I do wonder if the column inches dedicated to blaming mothers for just about everything from global warming, obesity, the nation’s drink problem and goodness only knows what else are a sign that actually the traditional world is feeling a bit threatened by us – why else spend so much time obsessing about how to make it all Our Fault?
Mothers now are far more visible than traditionally – the rise of the Mumsnet election was a sign that our generation of mothers is now seen to have influence and be influencers – we aren’t tied to the kitchen sink, having children doesn’t have to automatically mean that we disappear from our pre-children world into a parallel society of coffee mornings and play dates and, with obvious carveouts for days when ‘loungewear’ is the only practical outfit choice after a broken night of no sleep, we haven’t disappeared into a world of bad fashion and becoming Mumsy
And then there is social media – the blogs, twitter, facebook and so on that mean that this generation of women is more visibly outspoken and has voices that can be heard a lot further than the bottom of the garden – women have embraced social media as a way of speaking out, having voices and creating a community in a way that our male partners just haven’t
Perhaps it is this voice, this visibility that is part of the problem – suddenly mothers are not just someone you run to when you bump your knee, but women who are demonstrating that we have consumer power and aren’t afraid to use it, who are happy to discuss politics and the issues of the day probably whilst wiping someone’s nose and who aren’t afraid to be pushed into the background just because we happen to have used our uteruses to grown another human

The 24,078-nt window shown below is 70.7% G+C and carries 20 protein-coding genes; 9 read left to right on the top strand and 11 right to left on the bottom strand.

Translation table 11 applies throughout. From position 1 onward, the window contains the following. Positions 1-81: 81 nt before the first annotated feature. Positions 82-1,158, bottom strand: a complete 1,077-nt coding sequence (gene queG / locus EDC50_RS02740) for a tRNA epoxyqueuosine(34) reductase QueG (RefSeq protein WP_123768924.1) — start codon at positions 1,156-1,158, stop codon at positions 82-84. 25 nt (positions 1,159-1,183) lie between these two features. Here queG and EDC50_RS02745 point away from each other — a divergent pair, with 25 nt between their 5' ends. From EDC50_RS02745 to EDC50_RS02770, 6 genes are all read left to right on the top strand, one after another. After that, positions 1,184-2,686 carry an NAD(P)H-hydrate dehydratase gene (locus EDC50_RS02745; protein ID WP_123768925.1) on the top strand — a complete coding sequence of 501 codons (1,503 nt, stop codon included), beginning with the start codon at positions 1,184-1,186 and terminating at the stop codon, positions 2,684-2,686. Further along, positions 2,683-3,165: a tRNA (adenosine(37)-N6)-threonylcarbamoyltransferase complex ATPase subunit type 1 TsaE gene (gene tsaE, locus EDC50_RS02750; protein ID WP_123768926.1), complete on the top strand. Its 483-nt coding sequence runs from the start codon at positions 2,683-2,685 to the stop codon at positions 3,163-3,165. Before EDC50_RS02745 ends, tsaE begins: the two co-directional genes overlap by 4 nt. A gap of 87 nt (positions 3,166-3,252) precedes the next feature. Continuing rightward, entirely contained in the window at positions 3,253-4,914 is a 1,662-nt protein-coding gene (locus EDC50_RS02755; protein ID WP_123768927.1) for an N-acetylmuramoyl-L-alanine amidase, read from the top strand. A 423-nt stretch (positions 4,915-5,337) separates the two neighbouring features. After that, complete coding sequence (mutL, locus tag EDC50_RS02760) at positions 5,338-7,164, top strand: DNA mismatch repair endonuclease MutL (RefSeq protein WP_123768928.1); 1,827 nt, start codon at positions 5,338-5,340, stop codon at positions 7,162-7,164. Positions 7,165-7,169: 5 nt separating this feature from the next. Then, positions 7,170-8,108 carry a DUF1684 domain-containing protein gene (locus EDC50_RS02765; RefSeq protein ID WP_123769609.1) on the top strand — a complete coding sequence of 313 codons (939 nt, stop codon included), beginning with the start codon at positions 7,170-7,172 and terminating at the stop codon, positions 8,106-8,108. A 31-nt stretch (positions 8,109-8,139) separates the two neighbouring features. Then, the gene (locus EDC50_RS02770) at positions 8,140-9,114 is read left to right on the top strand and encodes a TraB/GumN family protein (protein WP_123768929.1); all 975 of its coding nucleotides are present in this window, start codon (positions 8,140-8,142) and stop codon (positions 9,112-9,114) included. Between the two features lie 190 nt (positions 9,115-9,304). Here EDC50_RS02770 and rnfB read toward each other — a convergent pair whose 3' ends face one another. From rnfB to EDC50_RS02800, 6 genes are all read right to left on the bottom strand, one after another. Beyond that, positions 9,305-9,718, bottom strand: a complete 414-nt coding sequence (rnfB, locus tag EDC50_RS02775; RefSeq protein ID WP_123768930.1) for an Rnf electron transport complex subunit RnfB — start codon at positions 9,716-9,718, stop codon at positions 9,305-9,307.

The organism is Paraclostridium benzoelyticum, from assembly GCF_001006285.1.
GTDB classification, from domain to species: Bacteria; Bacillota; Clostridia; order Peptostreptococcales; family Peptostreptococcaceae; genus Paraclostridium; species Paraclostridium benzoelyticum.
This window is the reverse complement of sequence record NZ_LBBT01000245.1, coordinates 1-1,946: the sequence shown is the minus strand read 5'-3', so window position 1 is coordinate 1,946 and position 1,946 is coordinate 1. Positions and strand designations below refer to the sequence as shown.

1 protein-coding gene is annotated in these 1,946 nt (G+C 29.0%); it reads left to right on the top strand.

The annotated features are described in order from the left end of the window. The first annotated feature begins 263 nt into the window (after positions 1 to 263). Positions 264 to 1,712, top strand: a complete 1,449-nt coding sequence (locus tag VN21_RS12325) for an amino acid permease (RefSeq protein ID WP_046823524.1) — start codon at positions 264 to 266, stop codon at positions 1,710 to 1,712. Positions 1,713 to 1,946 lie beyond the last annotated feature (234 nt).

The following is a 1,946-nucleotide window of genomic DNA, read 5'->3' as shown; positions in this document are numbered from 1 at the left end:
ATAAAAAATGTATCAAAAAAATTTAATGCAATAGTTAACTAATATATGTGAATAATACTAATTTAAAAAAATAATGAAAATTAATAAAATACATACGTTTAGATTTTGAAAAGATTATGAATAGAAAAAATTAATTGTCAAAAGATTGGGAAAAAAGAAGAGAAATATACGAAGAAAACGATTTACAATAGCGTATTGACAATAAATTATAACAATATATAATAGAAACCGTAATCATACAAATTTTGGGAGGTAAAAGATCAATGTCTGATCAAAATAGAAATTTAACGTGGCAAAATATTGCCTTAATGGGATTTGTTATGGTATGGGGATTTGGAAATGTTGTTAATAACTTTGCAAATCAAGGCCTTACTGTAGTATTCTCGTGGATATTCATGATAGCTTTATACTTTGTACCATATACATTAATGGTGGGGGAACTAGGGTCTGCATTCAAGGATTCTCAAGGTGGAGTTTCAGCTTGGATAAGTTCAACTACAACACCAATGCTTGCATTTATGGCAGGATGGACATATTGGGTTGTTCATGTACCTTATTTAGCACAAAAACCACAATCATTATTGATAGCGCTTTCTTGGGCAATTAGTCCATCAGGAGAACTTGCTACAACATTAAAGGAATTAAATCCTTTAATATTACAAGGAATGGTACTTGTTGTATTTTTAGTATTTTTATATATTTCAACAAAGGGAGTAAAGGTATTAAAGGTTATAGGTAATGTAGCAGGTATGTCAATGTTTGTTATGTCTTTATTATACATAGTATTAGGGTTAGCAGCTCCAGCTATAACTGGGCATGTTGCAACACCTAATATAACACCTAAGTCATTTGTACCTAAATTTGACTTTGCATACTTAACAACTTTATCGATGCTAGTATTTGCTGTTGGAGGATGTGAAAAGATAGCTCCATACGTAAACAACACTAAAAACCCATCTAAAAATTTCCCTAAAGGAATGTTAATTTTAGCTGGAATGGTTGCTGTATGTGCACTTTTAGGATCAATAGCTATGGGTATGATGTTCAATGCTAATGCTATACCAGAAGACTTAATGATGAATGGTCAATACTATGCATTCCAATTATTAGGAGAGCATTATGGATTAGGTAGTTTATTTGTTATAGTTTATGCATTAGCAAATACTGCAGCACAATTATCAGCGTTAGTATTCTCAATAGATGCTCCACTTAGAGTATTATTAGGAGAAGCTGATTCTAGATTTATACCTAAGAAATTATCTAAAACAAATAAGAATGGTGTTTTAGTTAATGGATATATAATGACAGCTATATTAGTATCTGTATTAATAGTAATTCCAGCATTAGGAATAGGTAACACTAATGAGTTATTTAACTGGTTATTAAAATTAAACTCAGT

And how do people deal with things that they feel threaten them? By belittling and deriding – hence the rise in the term Mumtrepreneur which seems to me to say ‘well done little woman on managing to have a little business and a family’. I don’t think anyone has suggested that Jamie Oliver is a Dad-trepreneur just because he’s built a business alongside having several children? How many interviews do you see with male business types where they are asked how they have managed to juggle having a family with their job? How many times are they asked at dinner parties if they really think they ‘have it all’?
Has anyone coined an equivalent Daddy term that mimics the horror that is ‘yummy mummy’ – a term that manages to reduce mothers down to being ranked on nothing more than their ability to have bred and how attractive someone else finds them. I think on reflection that MILF almost seems palatable, even if for some reason it makes me think of smurfs (sorry, scary insight into the workings of my brain)
I’m not sure the likes of Heat or Grazia run columns regularly on whether Brad Pitt looks hot when looking after his children or whether he put on a few pounds in sympathy during a pregnancy and then didn’t lose it within seconds of the baby arriving… no? Can’t imagine why they wouldn’t think that would sell magazines?
So perhaps the prevalence of these horrible terms isn’t a bad thing but a sign that mothers are finally being recognised as a force to be reckoned with?